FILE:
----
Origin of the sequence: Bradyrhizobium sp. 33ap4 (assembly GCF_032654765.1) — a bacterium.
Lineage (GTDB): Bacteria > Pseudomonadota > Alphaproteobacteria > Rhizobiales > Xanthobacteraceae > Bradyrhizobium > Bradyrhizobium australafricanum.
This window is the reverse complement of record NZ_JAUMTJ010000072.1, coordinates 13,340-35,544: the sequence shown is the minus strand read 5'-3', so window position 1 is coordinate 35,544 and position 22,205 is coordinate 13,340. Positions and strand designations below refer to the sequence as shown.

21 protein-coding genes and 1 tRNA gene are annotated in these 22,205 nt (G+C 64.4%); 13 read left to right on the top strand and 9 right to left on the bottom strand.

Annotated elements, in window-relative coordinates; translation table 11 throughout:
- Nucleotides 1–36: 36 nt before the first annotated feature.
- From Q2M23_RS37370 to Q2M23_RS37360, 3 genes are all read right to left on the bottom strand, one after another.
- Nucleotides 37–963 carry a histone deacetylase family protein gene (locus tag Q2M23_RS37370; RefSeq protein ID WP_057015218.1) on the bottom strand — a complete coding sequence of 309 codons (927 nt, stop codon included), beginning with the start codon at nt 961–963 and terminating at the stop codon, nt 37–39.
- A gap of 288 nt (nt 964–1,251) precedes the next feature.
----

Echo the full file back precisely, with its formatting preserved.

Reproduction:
Origin of the sequence: Bradyrhizobium sp. 33ap4 (assembly GCF_032654765.1) — a bacterium.
Lineage (GTDB): Bacteria > Pseudomonadota > Alphaproteobacteria > Rhizobiales > Xanthobacteraceae > Bradyrhizobium > Bradyrhizobium australafricanum.
This window is the reverse complement of record NZ_JAUMTJ010000072.1, coordinates 13,340-35,544: the sequence shown is the minus strand read 5'-3', so window position 1 is coordinate 35,544 and position 22,205 is coordinate 13,340. Positions and strand designations below refer to the sequence as shown.

21 protein-coding genes and 1 tRNA gene are annotated in these 22,205 nt (G+C 64.4%); 13 read left to right on the top strand and 9 right to left on the bottom strand.

Annotated elements, in window-relative coordinates; translation table 11 throughout:
- Nucleotides 1–36: 36 nt before the first annotated feature.
- From Q2M23_RS37370 to Q2M23_RS37360, 3 genes are all read right to left on the bottom strand, one after another.
- Nucleotides 37–963 carry a histone deacetylase family protein gene (locus tag Q2M23_RS37370; RefSeq protein ID WP_057015218.1) on the bottom strand — a complete coding sequence of 309 codons (927 nt, stop codon included), beginning with the start codon at nt 961–963 and terminating at the stop codon, nt 37–39.
- A gap of 288 nt (nt 964–1,251) precedes the next feature.